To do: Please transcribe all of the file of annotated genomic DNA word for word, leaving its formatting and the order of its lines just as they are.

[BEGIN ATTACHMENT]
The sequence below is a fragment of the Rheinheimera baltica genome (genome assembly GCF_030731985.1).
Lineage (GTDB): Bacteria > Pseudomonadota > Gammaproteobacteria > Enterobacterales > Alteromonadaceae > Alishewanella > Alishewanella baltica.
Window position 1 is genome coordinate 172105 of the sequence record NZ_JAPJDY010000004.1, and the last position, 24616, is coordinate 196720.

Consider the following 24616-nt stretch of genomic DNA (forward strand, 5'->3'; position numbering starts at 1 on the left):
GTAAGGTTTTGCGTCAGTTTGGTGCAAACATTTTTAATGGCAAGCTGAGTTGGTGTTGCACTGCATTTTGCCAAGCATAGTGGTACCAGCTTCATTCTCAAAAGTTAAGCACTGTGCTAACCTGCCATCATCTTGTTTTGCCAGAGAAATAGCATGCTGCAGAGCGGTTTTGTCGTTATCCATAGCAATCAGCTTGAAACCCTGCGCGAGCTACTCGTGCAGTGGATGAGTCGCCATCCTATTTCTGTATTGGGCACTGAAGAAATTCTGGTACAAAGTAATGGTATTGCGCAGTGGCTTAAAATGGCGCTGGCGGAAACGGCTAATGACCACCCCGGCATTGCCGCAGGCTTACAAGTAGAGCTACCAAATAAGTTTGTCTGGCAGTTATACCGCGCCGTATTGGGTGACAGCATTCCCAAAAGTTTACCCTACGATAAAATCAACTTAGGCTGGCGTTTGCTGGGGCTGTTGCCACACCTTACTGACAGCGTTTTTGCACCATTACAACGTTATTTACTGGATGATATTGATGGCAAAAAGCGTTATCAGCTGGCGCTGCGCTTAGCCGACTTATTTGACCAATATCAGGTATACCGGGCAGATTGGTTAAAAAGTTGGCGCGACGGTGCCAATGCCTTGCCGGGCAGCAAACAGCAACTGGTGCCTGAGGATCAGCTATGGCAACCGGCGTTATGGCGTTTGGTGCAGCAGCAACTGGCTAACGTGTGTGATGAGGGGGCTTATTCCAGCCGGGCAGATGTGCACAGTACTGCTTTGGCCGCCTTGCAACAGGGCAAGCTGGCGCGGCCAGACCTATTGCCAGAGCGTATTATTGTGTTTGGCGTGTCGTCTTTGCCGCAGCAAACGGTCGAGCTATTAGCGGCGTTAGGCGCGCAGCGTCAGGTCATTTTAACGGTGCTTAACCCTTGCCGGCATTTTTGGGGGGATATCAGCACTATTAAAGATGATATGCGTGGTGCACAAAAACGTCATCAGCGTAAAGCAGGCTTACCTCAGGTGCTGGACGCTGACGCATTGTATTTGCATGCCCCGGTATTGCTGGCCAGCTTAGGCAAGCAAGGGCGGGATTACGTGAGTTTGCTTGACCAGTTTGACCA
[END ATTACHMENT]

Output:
The sequence below is a fragment of the Rheinheimera baltica genome (genome assembly GCF_030731985.1).
Lineage (GTDB): Bacteria > Pseudomonadota > Gammaproteobacteria > Enterobacterales > Alteromonadaceae > Alishewanella > Alishewanella baltica.
Window position 1 is genome coordinate 172105 of the sequence record NZ_JAPJDY010000004.1, and the last position, 24616, is coordinate 196720.

Consider the following 24616-nt stretch of genomic DNA (forward strand, 5'->3'; position numbering starts at 1 on the left):
GTAAGGTTTTGCGTCAGTTTGGTGCAAACATTTTTAATGGCAAGCTGAGTTGGTGTTGCACTGCATTTTGCCAAGCATAGTGGTACCAGCTTCATTCTCAAAAGTTAAGCACTGTGCTAACCTGCCATCATCTTGTTTTGCCAGAGAAATAGCATGCTGCAGAGCGGTTTTGTCGTTATCCATAGCAATCAGCTTGAAACCCTGCGCGAGCTACTCGTGCAGTGGATGAGTCGCCATCCTATTTCTGTATTGGGCACTGAAGAAATTCTGGTACAAAGTAATGGTATTGCGCAGTGGCTTAAAATGGCGCTGGCGGAAACGGCTAATGACCACCCCGGCATTGCCGCAGGCTTACAAGTAGAGCTACCAAATAAGTTTGTCTGGCAGTTATACCGCGCCGTATTGGGTGACAGCATTCCCAAAAGTTTACCCTACGATAAAATCAACTTAGGCTGGCGTTTGCTGGGGCTGTTGCCACACCTTACTGACAGCGTTTTTGCACCATTACAACGTTATTTACTGGATGATATTGATGGCAAAAAGCGTTATCAGCTGGCGCTGCGCTTAGCCGACTTATTTGACCAATATCAGGTATACCGGGCAGATTGGTTAAAAAGTTGGCGCGACGGTGCCAATGCCTTGCCGGGCAGCAAACAGCAACTGGTGCCTGAGGATCAGCTATGGCAACCGGCGTTATGGCGTTTGGTGCAGCAGCAACTGGCTAACGTGTGTGATGAGGGGGCTTATTCCAGCCGGGCAGATGTGCACAGTACTGCTTTGGCCGCCTTGCAACAGGGCAAGCTGGCGCGGCCAGACCTATTGCCAGAGCGTATTATTGTGTTTGGCGTGTCGTCTTTGCCGCAGCAAACGGTCGAGCTATTAGCGGCGTTAGGCGCGCAGCGTCAGGTCATTTTAACGGTGCTTAACCCTTGCCGGCATTTTTGGGGGGATATCAGCACTATTAAAGATGATATGCGTGGTGCACAAAAACGTCATCAGCGTAAAGCAGGCTTACCTCAGGTGCTGGACGCTGACGCATTGTATTTGCATGCCCCGGTATTGCTGGCCAGCTTAGGCAAGCAAGGGCGGGATTACGTGAGTTTGCTTGACCAGTTTGACCA